Perhaps you have heard the story in church somewhere. It’s about an eternal family in the afterlife. They are at a dinner table with all of the fancy furnishings, the best decorations, and the most delicious food imaginable. Unfortunately, there is an empty seat at the table—a reminder of that family member that did not persevere to the end and earn the same eternal reward the rest of the family enjoys.
I don’t know about you, but I have overheard loved ones discussing this story quietly, and it hurts deeply knowing they consider me the family member that would be missing from that dinner-table seat. I may be kind, generous, and charitable, but I am not worthy of the highest of eternal prizes.
I am a single man, and as church policy currently stands, I will remain a single man until I die. To most casual observers, I am disobeying a big commandment to marry and start a family. It’s a requirement for the highest eternal glory. Many wonder about my “misplaced priorities” and urge me to hurry up and find a nice woman to marry. I tried that for nearly twenty years. I dated, I served faithfully in many leadership callings, and I prayed day and night to find a woman that would fix me. Any emotional connection I was able to make with a woman, however, was similar to how I love my sisters, and I felt my attraction to men grow more intense
I am not allowed at the table because I am a single man.
You see, I don’t know how many times I’ve heard that it is my own fault that I am still single. Many well-meaning people have pointed out the wonderful single women who would be an amazing wife and mother. I agree that most of them would, but I also believe they deserve husbands that would love them in a way I am incapable of loving. I gave up on the singles wards several years ago because the intent is to lead every single woman and man in the congregations into the eternal bonds of matrimony. That wasn’t going to happen for me, so I switched to a traditional family ward, where I sit alone in the back of the chapel.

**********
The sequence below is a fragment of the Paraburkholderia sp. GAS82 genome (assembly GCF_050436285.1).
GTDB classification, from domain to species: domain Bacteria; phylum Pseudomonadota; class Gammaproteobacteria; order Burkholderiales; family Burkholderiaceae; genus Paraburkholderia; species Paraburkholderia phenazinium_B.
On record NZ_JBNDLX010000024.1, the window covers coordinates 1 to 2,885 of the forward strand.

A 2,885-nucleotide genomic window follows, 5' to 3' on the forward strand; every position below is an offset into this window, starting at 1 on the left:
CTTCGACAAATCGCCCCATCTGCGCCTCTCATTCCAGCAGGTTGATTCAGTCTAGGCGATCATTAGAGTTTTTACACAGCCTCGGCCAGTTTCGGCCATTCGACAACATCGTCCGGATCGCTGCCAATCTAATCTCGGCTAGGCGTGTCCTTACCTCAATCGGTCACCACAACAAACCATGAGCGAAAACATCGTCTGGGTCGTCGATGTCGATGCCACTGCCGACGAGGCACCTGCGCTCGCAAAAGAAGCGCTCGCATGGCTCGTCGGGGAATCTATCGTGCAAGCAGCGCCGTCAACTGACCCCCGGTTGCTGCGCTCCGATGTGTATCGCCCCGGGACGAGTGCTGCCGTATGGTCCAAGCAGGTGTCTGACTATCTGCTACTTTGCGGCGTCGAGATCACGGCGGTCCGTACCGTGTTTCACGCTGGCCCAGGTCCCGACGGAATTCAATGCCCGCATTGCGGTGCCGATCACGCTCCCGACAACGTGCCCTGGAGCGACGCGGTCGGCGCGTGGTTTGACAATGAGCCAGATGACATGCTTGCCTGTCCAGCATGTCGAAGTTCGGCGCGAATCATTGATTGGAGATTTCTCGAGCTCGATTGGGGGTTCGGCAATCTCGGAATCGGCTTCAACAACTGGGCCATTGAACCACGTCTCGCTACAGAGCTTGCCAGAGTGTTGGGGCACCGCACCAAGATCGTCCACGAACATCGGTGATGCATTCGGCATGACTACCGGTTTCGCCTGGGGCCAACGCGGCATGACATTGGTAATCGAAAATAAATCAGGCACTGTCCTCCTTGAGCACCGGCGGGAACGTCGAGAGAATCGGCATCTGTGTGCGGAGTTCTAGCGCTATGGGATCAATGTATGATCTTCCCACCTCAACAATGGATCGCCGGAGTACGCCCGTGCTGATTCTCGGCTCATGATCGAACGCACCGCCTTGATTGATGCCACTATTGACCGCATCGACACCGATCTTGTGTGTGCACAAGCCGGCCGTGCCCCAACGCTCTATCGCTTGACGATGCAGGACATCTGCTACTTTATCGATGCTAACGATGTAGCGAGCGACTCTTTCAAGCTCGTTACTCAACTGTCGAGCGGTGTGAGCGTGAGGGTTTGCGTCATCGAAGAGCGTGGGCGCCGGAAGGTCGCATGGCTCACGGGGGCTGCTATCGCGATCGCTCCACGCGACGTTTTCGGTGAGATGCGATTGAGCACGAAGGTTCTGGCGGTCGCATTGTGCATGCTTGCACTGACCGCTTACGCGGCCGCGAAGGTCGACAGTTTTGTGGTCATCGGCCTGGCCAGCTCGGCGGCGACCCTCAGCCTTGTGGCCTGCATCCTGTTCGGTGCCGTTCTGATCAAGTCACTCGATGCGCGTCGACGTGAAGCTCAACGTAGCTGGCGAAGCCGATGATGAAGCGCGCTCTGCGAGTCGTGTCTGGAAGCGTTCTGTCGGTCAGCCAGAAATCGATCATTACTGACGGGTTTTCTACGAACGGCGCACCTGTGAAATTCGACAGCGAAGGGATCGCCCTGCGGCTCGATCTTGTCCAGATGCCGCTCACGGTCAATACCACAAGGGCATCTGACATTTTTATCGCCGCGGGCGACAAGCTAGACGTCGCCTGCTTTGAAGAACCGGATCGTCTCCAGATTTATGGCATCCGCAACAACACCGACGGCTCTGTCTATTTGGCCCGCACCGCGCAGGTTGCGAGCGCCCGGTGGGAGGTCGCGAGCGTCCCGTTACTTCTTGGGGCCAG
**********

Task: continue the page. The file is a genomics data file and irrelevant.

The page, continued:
Even though I try to obey all of the commandments to the best of my ability, there is no place for a single gay man at the dinner table.
I want to find an eternal companion just like most members of the church. My wishes, however, would be to find a loving, kind man with whom I could share my life. These desires are selfish according to many faithful saints; such choices will only lead to a life of suffering and unhappiness. A life with a man I love, though, sounds more fulfilling than the life I currently lead coming home to an empty house.
f I choose the path of spending my life with a man I love, I will not be welcome at the table, because I am a sinner and turned away from God.
I don’t know the answers to this dilemma that thousands of men and women in our faith face. It seems as though, according to current teachings, that any of the choices we have to make all lead to dead ends. Do I sacrifice happiness now for an eternal happiness that I can’t possibly earn? Does the atonement of Jesus Christ make up for the requirements that I lack in this life? Where are the answers?
I would love to know what others think. Please feel free to respond and share how you have reconciled these conflicting issues. I will open up the comments for others to read.